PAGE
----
Miles Sanders Has Top-5 Potential in Fantasy Football
Not every NFL rookie fires right away. There are many reasons why this is the case. Maybe a preseason injury hampered their progress? Maybe they were stuck behind a veteran whose seniority meant they saw more work? Maybe they, and their team, were just making sure they had their NFL legs under them.
Miles Sanders of the Philadelphia Eagles didn't come out of the gate hot in 2019, but he certainly finished his rookie campaign with a host of impressive performances. He looks set to carry this form into his sophomore season, and that makes him a name fantasy owners need to be aware of.
Learning the Ropes
At the start of the 2019 season, Sanders found himself behind veteran running back Jordan Howard, who the Eagles acquired via trade from the Chicago Bears. In his first nine games of the season, Sanders didn't play more than 55.7% of the Eagles snaps in a single game. He was able to flash occasionally, notably with 126 yards from scrimmage in a Week 3 loss to the Detroit Lions and 118 in the Eagles road victory over the Buffalo Bills in Week 8. But even then, his yards came from just six total touches.
All told, between Week 1 and 9 Sanders had 336 rushing yards on 76 attempts with one touchdown, as well as another 305 yards and another score through the air on 22 receptions.
Sanders's lack of monster production was twinned with almost gross inefficiency. He averaged a woeful -0.07 Rushing Net Expected Points (NEP) per play, while his Success Rate - which measures the number of plays that produce positive NEP - was 36.78%. All in all, not great. But then, something clicked.
Seizing his Chance
After Howard was lost for the rest of the season with a shoulder injury, Sanders was thrust into a larger role in the Eagles offense. Between Week 11 and the end of the season, Sanders played an average of 71% of the Eagles offensive snaps.
With his increased opportunities came an increase in production. Sanders rushed 103 times for 482 yards and two touchdowns, while also reeling in 28 of his 36 targets for another 204 yards. He scored twice more through the air.
These numbers boosted Sanders's fantasy output considerably, as he posted the eighth-most fantasy points among all running backs in the seasons closing seven weeks. The splits for Sanders with Howard and without are most encouraging.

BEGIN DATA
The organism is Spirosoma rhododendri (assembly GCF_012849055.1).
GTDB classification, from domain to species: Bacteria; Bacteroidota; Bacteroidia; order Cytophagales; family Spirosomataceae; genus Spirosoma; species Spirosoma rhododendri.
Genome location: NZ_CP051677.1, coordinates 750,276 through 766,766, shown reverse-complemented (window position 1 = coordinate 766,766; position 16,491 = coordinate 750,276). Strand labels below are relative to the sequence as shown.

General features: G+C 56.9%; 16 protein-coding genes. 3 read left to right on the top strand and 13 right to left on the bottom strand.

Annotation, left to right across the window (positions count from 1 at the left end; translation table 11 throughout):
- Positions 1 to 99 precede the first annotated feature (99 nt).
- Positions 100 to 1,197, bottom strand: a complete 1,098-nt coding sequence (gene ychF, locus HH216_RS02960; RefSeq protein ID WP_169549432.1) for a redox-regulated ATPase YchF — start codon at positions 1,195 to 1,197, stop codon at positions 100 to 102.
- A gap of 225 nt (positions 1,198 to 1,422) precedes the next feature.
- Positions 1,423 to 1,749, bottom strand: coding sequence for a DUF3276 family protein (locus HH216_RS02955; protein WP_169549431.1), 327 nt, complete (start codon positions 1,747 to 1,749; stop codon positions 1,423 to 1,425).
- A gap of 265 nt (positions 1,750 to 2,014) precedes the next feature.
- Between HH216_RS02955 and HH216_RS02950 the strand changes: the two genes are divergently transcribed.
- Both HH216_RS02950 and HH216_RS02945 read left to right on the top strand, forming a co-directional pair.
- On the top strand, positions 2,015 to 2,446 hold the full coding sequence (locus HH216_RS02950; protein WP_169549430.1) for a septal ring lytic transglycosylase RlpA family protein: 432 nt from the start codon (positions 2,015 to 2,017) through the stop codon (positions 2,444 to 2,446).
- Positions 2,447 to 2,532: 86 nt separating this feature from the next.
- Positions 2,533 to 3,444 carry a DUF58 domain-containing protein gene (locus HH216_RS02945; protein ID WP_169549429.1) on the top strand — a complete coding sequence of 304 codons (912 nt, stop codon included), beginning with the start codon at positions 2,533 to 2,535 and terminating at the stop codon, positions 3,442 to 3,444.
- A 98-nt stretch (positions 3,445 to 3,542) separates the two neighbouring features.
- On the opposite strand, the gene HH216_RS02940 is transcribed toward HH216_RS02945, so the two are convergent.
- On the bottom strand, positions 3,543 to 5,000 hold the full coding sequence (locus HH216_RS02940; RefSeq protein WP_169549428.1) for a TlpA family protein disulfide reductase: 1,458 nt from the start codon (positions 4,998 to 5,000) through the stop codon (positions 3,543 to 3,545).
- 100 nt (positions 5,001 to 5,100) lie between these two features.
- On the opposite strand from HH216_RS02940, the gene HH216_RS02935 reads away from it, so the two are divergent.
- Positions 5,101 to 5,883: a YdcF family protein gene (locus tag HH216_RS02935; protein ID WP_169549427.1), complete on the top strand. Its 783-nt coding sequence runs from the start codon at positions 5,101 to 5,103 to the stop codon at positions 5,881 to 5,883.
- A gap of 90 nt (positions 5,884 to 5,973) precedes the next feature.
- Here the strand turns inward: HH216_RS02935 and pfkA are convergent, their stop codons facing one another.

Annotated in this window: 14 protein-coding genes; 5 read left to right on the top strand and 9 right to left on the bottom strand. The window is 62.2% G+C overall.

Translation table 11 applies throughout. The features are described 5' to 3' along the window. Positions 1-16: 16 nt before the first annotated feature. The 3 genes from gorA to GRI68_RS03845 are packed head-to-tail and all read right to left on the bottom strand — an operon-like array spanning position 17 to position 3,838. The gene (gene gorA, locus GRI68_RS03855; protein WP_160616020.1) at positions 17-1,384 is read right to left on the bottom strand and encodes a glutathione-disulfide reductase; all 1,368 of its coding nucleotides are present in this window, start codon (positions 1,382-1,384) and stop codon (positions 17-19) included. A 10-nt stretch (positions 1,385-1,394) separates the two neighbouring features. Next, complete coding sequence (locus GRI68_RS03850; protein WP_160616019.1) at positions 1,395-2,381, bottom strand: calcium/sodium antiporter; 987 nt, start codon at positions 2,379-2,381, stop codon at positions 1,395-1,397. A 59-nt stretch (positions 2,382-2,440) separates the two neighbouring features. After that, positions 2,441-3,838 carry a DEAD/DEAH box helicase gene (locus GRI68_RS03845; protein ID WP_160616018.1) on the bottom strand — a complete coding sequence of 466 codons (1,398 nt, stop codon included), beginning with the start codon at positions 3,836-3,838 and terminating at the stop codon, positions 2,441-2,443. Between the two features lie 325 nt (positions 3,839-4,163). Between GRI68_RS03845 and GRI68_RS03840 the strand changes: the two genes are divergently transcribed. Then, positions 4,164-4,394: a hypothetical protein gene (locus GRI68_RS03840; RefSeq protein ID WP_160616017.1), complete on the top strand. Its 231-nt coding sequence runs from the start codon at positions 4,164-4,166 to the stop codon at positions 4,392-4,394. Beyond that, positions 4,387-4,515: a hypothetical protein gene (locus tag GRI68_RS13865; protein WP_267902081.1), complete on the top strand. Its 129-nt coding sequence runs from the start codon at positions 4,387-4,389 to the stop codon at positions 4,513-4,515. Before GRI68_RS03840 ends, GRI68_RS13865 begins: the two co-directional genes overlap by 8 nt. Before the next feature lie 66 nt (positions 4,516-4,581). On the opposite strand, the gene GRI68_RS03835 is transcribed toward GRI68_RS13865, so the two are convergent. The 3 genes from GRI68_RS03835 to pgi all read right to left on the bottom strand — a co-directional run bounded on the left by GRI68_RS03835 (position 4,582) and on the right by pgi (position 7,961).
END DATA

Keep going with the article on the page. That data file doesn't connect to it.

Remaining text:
|With Jordan Howard||Without Jordan Howard|
276 PPR points, the tally Sanders's second half of the season projected out to, would have good for RB7 in 2019.
But while he saw an increase in opportunity and volume, Sanders was also able to increase his efficiency. His Rushing NEP jumped to 0.06, which would have been good for the 11th best among all backs for the season. Sanders also saw his success rate increase from 36.78% to 46.96%.
After such a strong end to the 2019 season, hopes are high for Sanders going into 2020. His ADP over at the FFPC, is currently as the RB8, going off the board towards the end of the first round. Our editor in chief JJ Zachariason has Sanders projected to finish as the RB10. There are some concerns about Sanders heading into the season, though.
There is a popular narrative that Eagles coach Doug Pederson favors running back by committee and that Sanders will not be able to command a full workload in the Eagles backfield. This evidence is backed up by the fact that no Eagles running back has topped 179 carries in a season since Pederson arrived in 2016.
For all his production in the second half of the season, Sanders commanded a 56% share of the Eagles rushing attempts, which was the 13th highest among all running backs in that time. Still good, just not elite. But it should be noted that this number was affected by two games (both against the New York Giants, oddly) where Sanders only played 54.9% and 32.4% of the snaps.
The Eagles also have not made any significant additions to their backfield, either through free agency or the draft. Howard is also gone after he signed with the Miami Dolphins in free agency. This means that the committee Sanders will be apart of currently consists of him, Boston Scott, and Corey Clement. The per-game numbers of these three, suggest only one of them can handle a large workload, however.
|Miles Sanders||Boston Scott||Corey Clement|
Pederson's RBBC mindsight may have been borne out of necessity, given the lack of a true three-down back on his rosters. The Eagles leading rushers in terms of carries during the Pederson reign have been Ryan Mathews, LeGarrette Blount, and Josh Adams.
The Eagles' use of Sanders in the latter stages of the 2019 season would suggest that Pederson may feel this is no longer the case. After all, the Eagles running back with the most single-season carries since 2016 previously mentioned? That WAS Miles Sanders.
Sanders may see a dip in his receiving work, however. Pass catcher is an area the Eagles aggressively looked to bolster this offseason. They acquired Marquise Goodwin in a trade with the San Francisco 49ers. They also spent three draft picks on Jalen Reagor, John Hightower, and Quez Watkins. Even with this loss, Sanders should not struggle for work both on the ground and through the air. Eagles beat writers believe that Sanders should handle between 15-18 touches a game. This was pretty much what he was doing at the end of the 2019 season.
The Eagles have been linked with several veteran backs in recent weeks, notably Devonta Freeman and the team's all-time leading rusher LeSean McCoy. But these are likely to be brought in to spell Sanders, not compete for with him.
While Sanders is unlikely to challenge for MVP honors, despite his strong claims to the contrary, fantasy owners are unlikely to be disappointed with him in 2020. With more and more running backs going earlier and earlier in fantasy drafts, he will be a selection at the end of the first round that will make your time Miles better than the rest...I'm sorry, I couldn't resist that one.